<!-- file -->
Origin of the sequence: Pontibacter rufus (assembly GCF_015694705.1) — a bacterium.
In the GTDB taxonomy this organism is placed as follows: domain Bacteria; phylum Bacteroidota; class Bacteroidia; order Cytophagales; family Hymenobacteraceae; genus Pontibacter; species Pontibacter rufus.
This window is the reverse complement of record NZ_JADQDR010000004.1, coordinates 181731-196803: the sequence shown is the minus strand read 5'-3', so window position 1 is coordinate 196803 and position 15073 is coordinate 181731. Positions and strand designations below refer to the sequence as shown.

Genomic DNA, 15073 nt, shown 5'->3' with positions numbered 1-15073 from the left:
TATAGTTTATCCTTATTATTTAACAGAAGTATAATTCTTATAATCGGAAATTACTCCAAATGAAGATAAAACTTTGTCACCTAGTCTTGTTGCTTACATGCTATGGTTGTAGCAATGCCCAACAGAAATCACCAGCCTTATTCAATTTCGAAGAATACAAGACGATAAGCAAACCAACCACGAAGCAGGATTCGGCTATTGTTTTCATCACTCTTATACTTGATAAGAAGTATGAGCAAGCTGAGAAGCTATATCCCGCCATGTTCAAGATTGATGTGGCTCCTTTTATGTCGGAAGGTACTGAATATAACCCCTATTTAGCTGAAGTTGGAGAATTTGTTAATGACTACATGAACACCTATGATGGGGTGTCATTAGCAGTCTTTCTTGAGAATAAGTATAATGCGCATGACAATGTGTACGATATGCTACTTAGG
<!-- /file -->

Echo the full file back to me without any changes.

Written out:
Origin of the sequence: Pontibacter rufus (assembly GCF_015694705.1) — a bacterium.
In the GTDB taxonomy this organism is placed as follows: domain Bacteria; phylum Bacteroidota; class Bacteroidia; order Cytophagales; family Hymenobacteraceae; genus Pontibacter; species Pontibacter rufus.
This window is the reverse complement of record NZ_JADQDR010000004.1, coordinates 181731-196803: the sequence shown is the minus strand read 5'-3', so window position 1 is coordinate 196803 and position 15073 is coordinate 181731. Positions and strand designations below refer to the sequence as shown.

Genomic DNA, 15073 nt, shown 5'->3' with positions numbered 1-15073 from the left:
TATAGTTTATCCTTATTATTTAACAGAAGTATAATTCTTATAATCGGAAATTACTCCAAATGAAGATAAAACTTTGTCACCTAGTCTTGTTGCTTACATGCTATGGTTGTAGCAATGCCCAACAGAAATCACCAGCCTTATTCAATTTCGAAGAATACAAGACGATAAGCAAACCAACCACGAAGCAGGATTCGGCTATTGTTTTCATCACTCTTATACTTGATAAGAAGTATGAGCAAGCTGAGAAGCTATATCCCGCCATGTTCAAGATTGATGTGGCTCCTTTTATGTCGGAAGGTACTGAATATAACCCCTATTTAGCTGAAGTTGGAGAATTTGTTAATGACTACATGAACACCTATGATGGGGTGTCATTAGCAGTCTTTCTTGAGAATAAGTATAATGCGCATGACAATGTGTACGATATGCTACTTAGG